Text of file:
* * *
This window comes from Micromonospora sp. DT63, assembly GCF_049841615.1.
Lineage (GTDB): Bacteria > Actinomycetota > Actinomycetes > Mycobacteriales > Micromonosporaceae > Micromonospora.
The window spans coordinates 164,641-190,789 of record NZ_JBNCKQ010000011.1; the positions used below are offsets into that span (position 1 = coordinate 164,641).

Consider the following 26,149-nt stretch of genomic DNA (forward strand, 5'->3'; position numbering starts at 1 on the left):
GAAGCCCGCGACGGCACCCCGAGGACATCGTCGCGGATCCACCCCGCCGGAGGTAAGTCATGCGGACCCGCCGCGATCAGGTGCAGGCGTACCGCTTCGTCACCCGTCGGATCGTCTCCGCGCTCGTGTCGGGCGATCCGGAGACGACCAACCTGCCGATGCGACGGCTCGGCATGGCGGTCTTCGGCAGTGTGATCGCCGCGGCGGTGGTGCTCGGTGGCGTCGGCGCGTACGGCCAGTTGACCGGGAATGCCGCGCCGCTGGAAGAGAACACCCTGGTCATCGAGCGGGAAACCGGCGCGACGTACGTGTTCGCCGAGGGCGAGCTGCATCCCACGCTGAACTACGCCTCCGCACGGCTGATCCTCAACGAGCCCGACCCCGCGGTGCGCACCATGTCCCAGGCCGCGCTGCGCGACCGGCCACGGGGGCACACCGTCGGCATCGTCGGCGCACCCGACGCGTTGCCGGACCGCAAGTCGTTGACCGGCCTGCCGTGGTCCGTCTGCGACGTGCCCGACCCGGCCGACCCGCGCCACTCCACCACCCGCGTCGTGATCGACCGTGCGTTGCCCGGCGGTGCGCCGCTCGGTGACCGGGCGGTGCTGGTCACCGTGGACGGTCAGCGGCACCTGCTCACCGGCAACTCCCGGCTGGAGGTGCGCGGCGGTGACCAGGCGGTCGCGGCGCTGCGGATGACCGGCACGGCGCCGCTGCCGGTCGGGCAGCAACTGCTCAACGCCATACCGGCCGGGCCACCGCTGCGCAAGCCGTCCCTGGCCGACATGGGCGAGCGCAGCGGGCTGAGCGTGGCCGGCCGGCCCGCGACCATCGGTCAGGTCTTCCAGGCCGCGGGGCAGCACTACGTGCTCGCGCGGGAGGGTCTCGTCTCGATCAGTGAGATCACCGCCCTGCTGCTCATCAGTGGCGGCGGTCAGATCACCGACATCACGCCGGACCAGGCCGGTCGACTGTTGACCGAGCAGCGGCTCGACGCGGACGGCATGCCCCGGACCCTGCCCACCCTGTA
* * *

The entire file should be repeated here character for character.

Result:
This window comes from Micromonospora sp. DT63, assembly GCF_049841615.1.
Lineage (GTDB): Bacteria > Actinomycetota > Actinomycetes > Mycobacteriales > Micromonosporaceae > Micromonospora.
The window spans coordinates 164,641-190,789 of record NZ_JBNCKQ010000011.1; the positions used below are offsets into that span (position 1 = coordinate 164,641).

Consider the following 26,149-nt stretch of genomic DNA (forward strand, 5'->3'; position numbering starts at 1 on the left):
GAAGCCCGCGACGGCACCCCGAGGACATCGTCGCGGATCCACCCCGCCGGAGGTAAGTCATGCGGACCCGCCGCGATCAGGTGCAGGCGTACCGCTTCGTCACCCGTCGGATCGTCTCCGCGCTCGTGTCGGGCGATCCGGAGACGACCAACCTGCCGATGCGACGGCTCGGCATGGCGGTCTTCGGCAGTGTGATCGCCGCGGCGGTGGTGCTCGGTGGCGTCGGCGCGTACGGCCAGTTGACCGGGAATGCCGCGCCGCTGGAAGAGAACACCCTGGTCATCGAGCGGGAAACCGGCGCGACGTACGTGTTCGCCGAGGGCGAGCTGCATCCCACGCTGAACTACGCCTCCGCACGGCTGATCCTCAACGAGCCCGACCCCGCGGTGCGCACCATGTCCCAGGCCGCGCTGCGCGACCGGCCACGGGGGCACACCGTCGGCATCGTCGGCGCACCCGACGCGTTGCCGGACCGCAAGTCGTTGACCGGCCTGCCGTGGTCCGTCTGCGACGTGCCCGACCCGGCCGACCCGCGCCACTCCACCACCCGCGTCGTGATCGACCGTGCGTTGCCCGGCGGTGCGCCGCTCGGTGACCGGGCGGTGCTGGTCACCGTGGACGGTCAGCGGCACCTGCTCACCGGCAACTCCCGGCTGGAGGTGCGCGGCGGTGACCAGGCGGTCGCGGCGCTGCGGATGACCGGCACGGCGCCGCTGCCGGTCGGGCAGCAACTGCTCAACGCCATACCGGCCGGGCCACCGCTGCGCAAGCCGTCCCTGGCCGACATGGGCGAGCGCAGCGGGCTGAGCGTGGCCGGCCGGCCCGCGACCATCGGTCAGGTCTTCCAGGCCGCGGGGCAGCACTACGTGCTCGCGCGGGAGGGTCTCGTCTCGATCAGTGAGATCACCGCCCTGCTGCTCATCAGTGGCGGCGGTCAGATCACCGACATCACGCCGGACCAGGCCGGTCGACTGTTGACCGAGCAGCGGCTCGACGCGGACGGCATGCCCCGGACCCTGCCCACCCTGTA